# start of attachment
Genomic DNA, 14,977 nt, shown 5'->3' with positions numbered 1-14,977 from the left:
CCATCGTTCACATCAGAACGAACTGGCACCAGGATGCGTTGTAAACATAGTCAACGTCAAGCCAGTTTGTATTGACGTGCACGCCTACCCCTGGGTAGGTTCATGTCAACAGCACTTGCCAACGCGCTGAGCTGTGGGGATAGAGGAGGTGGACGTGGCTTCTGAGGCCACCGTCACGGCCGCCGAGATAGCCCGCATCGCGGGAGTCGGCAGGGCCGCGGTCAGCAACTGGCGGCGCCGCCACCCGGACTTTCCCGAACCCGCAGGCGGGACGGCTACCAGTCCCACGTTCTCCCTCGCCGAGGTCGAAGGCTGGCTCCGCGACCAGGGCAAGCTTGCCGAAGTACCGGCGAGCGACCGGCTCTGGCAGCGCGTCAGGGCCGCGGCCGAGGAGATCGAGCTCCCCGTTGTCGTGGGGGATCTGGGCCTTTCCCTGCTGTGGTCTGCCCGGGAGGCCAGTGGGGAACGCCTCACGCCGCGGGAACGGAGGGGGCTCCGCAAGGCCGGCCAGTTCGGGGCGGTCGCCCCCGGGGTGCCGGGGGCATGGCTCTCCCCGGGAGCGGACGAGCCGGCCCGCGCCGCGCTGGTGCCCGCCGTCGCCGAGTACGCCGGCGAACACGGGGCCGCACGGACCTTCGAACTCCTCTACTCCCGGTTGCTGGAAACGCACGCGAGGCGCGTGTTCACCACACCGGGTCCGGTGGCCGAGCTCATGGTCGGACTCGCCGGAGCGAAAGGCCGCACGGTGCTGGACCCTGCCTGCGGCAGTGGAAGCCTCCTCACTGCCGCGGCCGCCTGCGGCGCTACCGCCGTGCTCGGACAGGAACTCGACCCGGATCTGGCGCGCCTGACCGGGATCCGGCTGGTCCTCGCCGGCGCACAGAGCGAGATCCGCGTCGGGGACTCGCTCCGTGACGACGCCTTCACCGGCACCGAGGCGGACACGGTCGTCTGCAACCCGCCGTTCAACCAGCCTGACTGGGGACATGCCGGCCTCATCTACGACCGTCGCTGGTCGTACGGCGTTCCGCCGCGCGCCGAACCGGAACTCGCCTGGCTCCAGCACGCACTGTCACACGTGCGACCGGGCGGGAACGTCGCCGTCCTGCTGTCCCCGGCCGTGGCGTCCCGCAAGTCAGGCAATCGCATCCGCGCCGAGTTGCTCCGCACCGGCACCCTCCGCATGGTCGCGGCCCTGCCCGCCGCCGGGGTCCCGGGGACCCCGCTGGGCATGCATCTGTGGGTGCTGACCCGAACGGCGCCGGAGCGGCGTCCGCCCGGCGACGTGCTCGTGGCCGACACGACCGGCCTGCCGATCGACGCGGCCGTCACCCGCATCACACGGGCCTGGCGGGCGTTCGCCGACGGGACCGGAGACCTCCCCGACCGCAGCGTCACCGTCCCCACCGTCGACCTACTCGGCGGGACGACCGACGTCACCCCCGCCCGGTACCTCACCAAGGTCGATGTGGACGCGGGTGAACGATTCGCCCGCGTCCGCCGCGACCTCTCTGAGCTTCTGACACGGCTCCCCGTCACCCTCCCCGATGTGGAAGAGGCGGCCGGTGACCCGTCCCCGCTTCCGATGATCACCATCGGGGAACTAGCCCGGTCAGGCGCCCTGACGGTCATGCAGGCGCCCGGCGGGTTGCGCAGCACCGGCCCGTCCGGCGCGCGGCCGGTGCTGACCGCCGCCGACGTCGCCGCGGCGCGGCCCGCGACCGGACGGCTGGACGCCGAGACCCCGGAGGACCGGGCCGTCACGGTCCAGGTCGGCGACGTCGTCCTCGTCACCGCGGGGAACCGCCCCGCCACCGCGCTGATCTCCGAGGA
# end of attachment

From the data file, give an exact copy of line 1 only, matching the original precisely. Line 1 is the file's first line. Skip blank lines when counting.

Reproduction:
Genomic DNA, 14,977 nt, shown 5'->3' with positions numbered 1-14,977 from the left: